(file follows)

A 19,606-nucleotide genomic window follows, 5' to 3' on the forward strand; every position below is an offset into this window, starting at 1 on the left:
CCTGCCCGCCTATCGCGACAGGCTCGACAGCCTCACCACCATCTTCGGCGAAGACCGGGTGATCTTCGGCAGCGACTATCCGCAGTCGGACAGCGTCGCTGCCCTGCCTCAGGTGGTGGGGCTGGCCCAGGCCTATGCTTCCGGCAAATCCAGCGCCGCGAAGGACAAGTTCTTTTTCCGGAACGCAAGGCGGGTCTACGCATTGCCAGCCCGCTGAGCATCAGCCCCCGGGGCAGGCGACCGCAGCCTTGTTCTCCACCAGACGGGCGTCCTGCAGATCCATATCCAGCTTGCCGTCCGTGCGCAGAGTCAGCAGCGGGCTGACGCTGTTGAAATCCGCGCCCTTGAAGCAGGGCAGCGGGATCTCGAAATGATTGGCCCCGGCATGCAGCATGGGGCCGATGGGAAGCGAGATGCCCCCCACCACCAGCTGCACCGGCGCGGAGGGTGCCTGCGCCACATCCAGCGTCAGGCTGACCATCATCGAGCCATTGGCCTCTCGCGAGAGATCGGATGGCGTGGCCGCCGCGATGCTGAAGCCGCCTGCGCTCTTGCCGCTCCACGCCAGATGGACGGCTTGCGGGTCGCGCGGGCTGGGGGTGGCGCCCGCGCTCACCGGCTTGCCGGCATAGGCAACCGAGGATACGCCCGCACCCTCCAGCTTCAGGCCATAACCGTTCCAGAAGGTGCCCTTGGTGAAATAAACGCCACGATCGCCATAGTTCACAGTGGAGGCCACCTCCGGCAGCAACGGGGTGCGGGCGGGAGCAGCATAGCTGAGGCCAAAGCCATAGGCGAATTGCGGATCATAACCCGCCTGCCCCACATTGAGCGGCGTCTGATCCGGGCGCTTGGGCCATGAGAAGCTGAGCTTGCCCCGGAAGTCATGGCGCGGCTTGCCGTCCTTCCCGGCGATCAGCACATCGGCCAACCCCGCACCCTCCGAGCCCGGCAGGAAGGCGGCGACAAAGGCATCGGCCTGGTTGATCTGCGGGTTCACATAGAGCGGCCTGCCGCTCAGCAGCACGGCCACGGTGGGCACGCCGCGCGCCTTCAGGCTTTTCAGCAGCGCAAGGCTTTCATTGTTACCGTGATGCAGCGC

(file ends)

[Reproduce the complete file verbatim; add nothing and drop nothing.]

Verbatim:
A 19,606-nucleotide genomic window follows, 5' to 3' on the forward strand; every position below is an offset into this window, starting at 1 on the left:
CCTGCCCGCCTATCGCGACAGGCTCGACAGCCTCACCACCATCTTCGGCGAAGACCGGGTGATCTTCGGCAGCGACTATCCGCAGTCGGACAGCGTCGCTGCCCTGCCTCAGGTGGTGGGGCTGGCCCAGGCCTATGCTTCCGGCAAATCCAGCGCCGCGAAGGACAAGTTCTTTTTCCGGAACGCAAGGCGGGTCTACGCATTGCCAGCCCGCTGAGCATCAGCCCCCGGGGCAGGCGACCGCAGCCTTGTTCTCCACCAGACGGGCGTCCTGCAGATCCATATCCAGCTTGCCGTCCGTGCGCAGAGTCAGCAGCGGGCTGACGCTGTTGAAATCCGCGCCCTTGAAGCAGGGCAGCGGGATCTCGAAATGATTGGCCCCGGCATGCAGCATGGGGCCGATGGGAAGCGAGATGCCCCCCACCACCAGCTGCACCGGCGCGGAGGGTGCCTGCGCCACATCCAGCGTCAGGCTGACCATCATCGAGCCATTGGCCTCTCGCGAGAGATCGGATGGCGTGGCCGCCGCGATGCTGAAGCCGCCTGCGCTCTTGCCGCTCCACGCCAGATGGACGGCTTGCGGGTCGCGCGGGCTGGGGGTGGCGCCCGCGCTCACCGGCTTGCCGGCATAGGCAACCGAGGATACGCCCGCACCCTCCAGCTTCAGGCCATAACCGTTCCAGAAGGTGCCCTTGGTGAAATAAACGCCACGATCGCCATAGTTCACAGTGGAGGCCACCTCCGGCAGCAACGGGGTGCGGGCGGGAGCAGCATAGCTGAGGCCAAAGCCATAGGCGAATTGCGGATCATAACCCGCCTGCCCCACATTGAGCGGCGTCTGATCCGGGCGCTTGGGCCATGAGAAGCTGAGCTTGCCCCGGAAGTCATGGCGCGGCTTGCCGTCCTTCCCGGCGATCAGCACATCGGCCAACCCCGCACCCTCCGAGCCCGGCAGGAAGGCGGCGACAAAGGCATCGGCCTGGTTGATCTGCGGGTTCACATAGAGCGGCCTGCCGCTCAGCAGCACGGCCACGGTGGGCACGCCGCGCGCCTTCAGGCTTTTCAGCAGCGCAAGGCTTTCATTGTTACCGTGATGCAGCGC